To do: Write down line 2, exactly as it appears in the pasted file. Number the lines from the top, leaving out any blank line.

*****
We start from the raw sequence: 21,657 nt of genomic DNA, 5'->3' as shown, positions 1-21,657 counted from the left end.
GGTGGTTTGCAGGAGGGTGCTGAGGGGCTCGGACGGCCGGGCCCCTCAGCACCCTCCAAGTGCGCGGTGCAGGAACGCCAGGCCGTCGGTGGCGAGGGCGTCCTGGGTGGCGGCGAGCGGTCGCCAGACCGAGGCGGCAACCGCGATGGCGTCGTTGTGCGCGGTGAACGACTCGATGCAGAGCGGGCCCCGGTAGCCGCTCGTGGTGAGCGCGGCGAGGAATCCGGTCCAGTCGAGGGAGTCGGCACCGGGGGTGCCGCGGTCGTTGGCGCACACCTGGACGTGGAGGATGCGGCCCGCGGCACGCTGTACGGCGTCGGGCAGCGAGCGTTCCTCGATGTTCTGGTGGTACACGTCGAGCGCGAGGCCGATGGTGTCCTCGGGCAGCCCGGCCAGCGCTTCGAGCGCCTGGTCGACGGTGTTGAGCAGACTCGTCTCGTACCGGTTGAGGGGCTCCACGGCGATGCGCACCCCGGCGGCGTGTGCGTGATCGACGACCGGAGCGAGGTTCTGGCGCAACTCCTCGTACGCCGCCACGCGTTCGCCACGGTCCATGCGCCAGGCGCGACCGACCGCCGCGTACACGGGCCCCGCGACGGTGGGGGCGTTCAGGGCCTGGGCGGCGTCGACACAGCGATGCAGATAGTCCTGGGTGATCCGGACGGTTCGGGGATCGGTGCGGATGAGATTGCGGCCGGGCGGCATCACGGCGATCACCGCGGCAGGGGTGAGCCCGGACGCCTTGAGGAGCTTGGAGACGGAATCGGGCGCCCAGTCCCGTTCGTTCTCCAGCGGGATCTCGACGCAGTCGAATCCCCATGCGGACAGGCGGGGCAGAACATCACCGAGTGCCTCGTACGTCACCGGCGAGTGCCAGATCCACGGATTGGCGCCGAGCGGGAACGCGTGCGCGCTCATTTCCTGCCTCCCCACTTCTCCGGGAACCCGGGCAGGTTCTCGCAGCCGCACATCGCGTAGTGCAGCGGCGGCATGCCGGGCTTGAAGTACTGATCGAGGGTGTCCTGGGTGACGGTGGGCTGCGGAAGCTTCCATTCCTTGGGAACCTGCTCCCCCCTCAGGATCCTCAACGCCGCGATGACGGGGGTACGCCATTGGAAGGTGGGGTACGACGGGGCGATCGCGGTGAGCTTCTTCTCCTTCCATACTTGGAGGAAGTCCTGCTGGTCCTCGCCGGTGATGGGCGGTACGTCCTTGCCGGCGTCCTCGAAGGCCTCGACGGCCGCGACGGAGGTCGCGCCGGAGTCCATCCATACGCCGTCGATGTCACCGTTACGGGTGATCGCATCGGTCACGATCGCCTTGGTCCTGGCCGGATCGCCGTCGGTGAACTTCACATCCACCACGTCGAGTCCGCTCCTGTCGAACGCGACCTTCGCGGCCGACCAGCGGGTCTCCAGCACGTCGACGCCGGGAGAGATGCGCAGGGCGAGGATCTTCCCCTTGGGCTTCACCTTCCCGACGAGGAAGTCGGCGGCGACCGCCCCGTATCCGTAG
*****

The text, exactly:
GGTGGTTTGCAGGAGGGTGCTGAGGGGCTCGGACGGCCGGGCCCCTCAGCACCCTCCAAGTGCGCGGTGCAGGAACGCCAGGCCGTCGGTGGCGAGGGCGTCCTGGGTGGCGGCGAGCGGTCGCCAGACCGAGGCGGCAACCGCGATGGCGTCGTTGTGCGCGGTGAACGACTCGATGCAGAGCGGGCCCCGGTAGCCGCTCGTGGTGAGCGCGGCGAGGAATCCGGTCCAGTCGAGGGAGTCGGCACCGGGGGTGCCGCGGTCGTTGGCGCACACCTGGACGTGGAGGATGCGGCCCGCGGCACGCTGTACGGCGTCGGGCAGCGAGCGTTCCTCGATGTTCTGGTGGTACACGTCGAGCGCGAGGCCGATGGTGTCCTCGGGCAGCCCGGCCAGCGCTTCGAGCGCCTGGTCGACGGTGTTGAGCAGACTCGTCTCGTACCGGTTGAGGGGCTCCACGGCGATGCGCACCCCGGCGGCGTGTGCGTGATCGACGACCGGAGCGAGGTTCTGGCGCAACTCCTCGTACGCCGCCACGCGTTCGCCACGGTCCATGCGCCAGGCGCGACCGACCGCCGCGTACACGGGCCCCGCGACGGTGGGGGCGTTCAGGGCCTGGGCGGCGTCGACACAGCGATGCAGATAGTCCTGGGTGATCCGGACGGTTCGGGGATCGGTGCGGATGAGATTGCGGCCGGGCGGCATCACGGCGATCACCGCGGCAGGGGTGAGCCCGGACGCCTTGAGGAGCTTGGAGACGGAATCGGGCGCCCAGTCCCGTTCGTTCTCCAGCGGGATCTCGACGCAGTCGAATCCCCATGCGGACAGGCGGGGCAGAACATCACCGAGTGCCTCGTACGTCACCGGCGAGTGCCAGATCCACGGATTGGCGCCGAGCGGGAACGCGTGCGCGCTCATTTCCTGCCTCCCCACTTCTCCGGGAACCCGGGCAGGTTCTCGCAGCCGCACATCGCGTAGTGCAGCGGCGGCATGCCGGGCTTGAAGTACTGATCGAGGGTGTCCTGGGTGACGGTGGGCTGCGGAAGCTTCCATTCCTTGGGAACCTGCTCCCCCCTCAGGATCCTCAACGCCGCGATGACGGGGGTACGCCATTGGAAGGTGGGGTACGACGGGGCGATCGCGGTGAGCTTCTTCTCCTTCCATACTTGGAGGAAGTCCTGCTGGTCCTCGCCGGTGATGGGCGGTACGTCCTTGCCGGCGTCCTCGAAGGCCTCGACGGCCGCGACGGAGGTCGCGCCGGAGTCCATCCATACGCCGTCGATGTCACCGTTACGGGTGATCGCATCGGTCACGATCGCCTTGGTCCTGGCCGGATCGCCGTCGGTGAACTTCACATCCACCACGTCGAGTCCGCTCCTGTCGAACGCGACCTTCGCGGCCGACCAGCGGGTCTCCAGCACGTCGACGCCGGGAGAGATGCGCAGGGCGAGGATCTTCCCCTTGGGCTTCACCTTCCCGACGAGGAAGTCGGCGGCGACCGCCCCGTATCCGTAG